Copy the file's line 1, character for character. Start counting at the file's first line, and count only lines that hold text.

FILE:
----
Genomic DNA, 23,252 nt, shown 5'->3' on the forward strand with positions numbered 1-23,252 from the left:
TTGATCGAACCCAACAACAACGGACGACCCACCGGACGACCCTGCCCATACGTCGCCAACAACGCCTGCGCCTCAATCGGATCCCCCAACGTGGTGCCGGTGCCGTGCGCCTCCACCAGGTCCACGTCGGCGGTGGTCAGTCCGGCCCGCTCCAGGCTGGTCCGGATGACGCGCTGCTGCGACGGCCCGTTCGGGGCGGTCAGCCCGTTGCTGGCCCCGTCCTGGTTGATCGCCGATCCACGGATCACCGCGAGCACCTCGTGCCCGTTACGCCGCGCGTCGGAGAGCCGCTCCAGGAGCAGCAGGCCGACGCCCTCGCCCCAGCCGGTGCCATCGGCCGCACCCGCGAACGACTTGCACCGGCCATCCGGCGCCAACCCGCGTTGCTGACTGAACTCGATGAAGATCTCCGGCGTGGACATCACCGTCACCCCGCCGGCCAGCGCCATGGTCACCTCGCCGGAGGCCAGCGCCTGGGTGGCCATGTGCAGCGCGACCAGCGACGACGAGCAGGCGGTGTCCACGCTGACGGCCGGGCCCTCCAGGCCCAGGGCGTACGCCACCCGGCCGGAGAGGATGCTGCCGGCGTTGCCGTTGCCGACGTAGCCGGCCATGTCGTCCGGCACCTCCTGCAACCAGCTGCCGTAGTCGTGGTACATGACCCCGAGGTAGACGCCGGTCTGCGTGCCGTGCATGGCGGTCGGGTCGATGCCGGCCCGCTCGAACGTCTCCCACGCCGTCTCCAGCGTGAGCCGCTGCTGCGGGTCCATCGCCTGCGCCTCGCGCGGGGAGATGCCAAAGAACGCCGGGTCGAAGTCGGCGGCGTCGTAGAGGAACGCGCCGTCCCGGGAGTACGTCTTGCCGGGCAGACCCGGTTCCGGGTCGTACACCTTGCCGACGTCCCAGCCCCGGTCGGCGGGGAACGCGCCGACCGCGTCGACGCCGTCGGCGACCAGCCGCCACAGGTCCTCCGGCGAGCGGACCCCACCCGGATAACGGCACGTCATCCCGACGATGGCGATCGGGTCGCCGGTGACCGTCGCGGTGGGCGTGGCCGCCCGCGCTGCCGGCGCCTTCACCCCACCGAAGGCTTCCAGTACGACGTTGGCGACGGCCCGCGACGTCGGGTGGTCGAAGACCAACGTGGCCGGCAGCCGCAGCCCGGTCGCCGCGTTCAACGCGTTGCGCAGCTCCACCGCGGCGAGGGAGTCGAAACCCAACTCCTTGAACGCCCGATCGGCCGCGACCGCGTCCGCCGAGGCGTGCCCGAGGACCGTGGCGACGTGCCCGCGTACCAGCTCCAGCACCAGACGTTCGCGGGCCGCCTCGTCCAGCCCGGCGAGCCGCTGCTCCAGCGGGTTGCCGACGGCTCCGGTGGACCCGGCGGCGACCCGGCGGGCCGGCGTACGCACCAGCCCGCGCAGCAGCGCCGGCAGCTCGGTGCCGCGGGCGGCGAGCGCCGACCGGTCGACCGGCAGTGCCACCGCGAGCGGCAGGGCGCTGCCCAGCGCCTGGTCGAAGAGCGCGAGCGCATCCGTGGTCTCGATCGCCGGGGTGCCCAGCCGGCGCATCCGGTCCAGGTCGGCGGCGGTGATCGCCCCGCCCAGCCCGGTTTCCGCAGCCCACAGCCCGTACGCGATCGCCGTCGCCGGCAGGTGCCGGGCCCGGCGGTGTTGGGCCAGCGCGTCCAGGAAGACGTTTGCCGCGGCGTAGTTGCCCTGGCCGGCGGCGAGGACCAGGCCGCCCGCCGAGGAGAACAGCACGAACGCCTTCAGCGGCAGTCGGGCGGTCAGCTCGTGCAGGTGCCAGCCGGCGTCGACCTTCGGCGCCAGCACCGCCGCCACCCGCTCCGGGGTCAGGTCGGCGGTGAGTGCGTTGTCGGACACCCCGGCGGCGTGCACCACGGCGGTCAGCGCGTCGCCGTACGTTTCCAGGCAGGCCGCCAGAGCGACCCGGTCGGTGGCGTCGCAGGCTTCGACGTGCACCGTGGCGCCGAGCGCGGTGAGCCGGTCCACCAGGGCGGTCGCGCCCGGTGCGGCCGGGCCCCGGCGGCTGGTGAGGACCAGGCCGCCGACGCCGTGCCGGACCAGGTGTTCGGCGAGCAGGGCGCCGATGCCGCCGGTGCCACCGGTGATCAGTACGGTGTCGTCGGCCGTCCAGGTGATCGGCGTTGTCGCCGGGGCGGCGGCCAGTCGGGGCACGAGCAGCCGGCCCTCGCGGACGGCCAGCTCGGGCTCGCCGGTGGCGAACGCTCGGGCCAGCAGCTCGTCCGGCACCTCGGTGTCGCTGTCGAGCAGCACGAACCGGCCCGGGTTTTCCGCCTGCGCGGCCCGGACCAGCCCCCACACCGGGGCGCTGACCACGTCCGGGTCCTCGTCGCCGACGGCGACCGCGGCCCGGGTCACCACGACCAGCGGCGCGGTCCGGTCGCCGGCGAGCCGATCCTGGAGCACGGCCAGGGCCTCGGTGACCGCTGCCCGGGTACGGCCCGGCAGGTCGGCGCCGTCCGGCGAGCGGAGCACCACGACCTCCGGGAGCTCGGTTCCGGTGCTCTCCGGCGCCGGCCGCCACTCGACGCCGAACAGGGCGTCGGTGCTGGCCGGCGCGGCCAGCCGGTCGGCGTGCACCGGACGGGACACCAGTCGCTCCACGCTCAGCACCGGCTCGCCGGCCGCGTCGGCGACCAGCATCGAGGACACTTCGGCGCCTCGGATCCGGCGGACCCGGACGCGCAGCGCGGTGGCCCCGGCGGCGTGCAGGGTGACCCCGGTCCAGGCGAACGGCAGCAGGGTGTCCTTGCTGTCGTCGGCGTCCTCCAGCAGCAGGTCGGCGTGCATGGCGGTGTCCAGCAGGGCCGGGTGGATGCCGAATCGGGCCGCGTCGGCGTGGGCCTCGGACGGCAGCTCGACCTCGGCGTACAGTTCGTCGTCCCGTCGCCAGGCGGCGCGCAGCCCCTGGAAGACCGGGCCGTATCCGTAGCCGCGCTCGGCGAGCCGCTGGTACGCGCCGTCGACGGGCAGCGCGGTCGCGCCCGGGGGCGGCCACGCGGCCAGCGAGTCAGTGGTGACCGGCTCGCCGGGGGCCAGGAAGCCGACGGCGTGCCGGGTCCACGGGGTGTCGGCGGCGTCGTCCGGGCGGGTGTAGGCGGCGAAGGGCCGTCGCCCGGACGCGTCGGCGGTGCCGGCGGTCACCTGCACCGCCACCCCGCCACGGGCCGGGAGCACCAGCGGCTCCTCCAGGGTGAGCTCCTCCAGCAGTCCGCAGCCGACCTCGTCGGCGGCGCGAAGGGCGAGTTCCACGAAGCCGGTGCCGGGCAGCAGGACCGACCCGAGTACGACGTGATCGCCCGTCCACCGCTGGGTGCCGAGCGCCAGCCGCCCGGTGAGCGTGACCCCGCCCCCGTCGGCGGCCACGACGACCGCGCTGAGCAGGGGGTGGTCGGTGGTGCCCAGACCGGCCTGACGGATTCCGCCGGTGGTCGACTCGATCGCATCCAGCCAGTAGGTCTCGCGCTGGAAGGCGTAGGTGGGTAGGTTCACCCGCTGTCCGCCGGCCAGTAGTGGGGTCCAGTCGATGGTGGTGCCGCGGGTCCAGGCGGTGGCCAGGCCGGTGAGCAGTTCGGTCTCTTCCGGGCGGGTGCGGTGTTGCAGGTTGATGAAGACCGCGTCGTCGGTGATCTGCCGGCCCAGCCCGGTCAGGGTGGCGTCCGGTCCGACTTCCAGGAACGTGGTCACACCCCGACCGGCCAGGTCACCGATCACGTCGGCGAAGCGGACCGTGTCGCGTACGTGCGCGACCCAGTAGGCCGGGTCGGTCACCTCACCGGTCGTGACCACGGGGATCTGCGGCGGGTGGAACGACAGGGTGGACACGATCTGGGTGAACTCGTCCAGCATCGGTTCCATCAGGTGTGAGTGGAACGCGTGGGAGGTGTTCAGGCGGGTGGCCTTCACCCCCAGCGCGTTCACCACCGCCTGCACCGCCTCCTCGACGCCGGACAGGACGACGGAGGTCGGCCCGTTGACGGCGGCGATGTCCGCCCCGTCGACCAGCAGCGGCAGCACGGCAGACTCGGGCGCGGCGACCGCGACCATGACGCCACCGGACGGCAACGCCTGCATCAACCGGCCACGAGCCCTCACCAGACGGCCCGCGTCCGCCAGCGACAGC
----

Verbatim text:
Genomic DNA, 23,252 nt, shown 5'->3' on the forward strand with positions numbered 1-23,252 from the left: